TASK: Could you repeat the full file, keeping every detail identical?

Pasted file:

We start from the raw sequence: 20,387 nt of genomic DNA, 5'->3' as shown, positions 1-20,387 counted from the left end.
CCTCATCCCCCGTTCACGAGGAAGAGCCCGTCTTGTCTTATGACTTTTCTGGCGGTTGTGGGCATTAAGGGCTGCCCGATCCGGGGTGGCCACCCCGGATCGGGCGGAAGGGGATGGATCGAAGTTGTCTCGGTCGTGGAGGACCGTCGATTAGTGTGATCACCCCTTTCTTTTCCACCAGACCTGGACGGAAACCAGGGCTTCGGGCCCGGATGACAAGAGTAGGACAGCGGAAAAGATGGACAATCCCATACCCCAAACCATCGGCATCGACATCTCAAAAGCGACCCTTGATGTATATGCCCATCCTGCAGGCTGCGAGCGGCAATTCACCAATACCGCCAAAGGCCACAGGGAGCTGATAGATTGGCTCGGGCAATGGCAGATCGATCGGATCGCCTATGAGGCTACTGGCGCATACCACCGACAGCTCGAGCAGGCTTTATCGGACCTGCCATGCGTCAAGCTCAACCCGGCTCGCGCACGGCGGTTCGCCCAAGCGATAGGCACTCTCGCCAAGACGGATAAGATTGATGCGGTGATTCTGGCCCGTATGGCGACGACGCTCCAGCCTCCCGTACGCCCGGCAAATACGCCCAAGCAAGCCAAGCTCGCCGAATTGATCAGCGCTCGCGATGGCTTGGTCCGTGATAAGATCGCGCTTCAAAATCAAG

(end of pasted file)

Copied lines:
We start from the raw sequence: 20,387 nt of genomic DNA, 5'->3' as shown, positions 1-20,387 counted from the left end.
CCTCATCCCCCGTTCACGAGGAAGAGCCCGTCTTGTCTTATGACTTTTCTGGCGGTTGTGGGCATTAAGGGCTGCCCGATCCGGGGTGGCCACCCCGGATCGGGCGGAAGGGGATGGATCGAAGTTGTCTCGGTCGTGGAGGACCGTCGATTAGTGTGATCACCCCTTTCTTTTCCACCAGACCTGGACGGAAACCAGGGCTTCGGGCCCGGATGACAAGAGTAGGACAGCGGAAAAGATGGACAATCCCATACCCCAAACCATCGGCATCGACATCTCAAAAGCGACCCTTGATGTATATGCCCATCCTGCAGGCTGCGAGCGGCAATTCACCAATACCGCCAAAGGCCACAGGGAGCTGATAGATTGGCTCGGGCAATGGCAGATCGATCGGATCGCCTATGAGGCTACTGGCGCATACCACCGACAGCTCGAGCAGGCTTTATCGGACCTGCCATGCGTCAAGCTCAACCCGGCTCGCGCACGGCGGTTCGCCCAAGCGATAGGCACTCTCGCCAAGACGGATAAGATTGATGCGGTGATTCTGGCCCGTATGGCGACGACGCTCCAGCCTCCCGTACGCCCGGCAAATACGCCCAAGCAAGCCAAGCTCGCCGAATTGATCAGCGCTCGCGATGGCTTGGTCCGTGATAAGATCGCGCTTCAAAATCAAG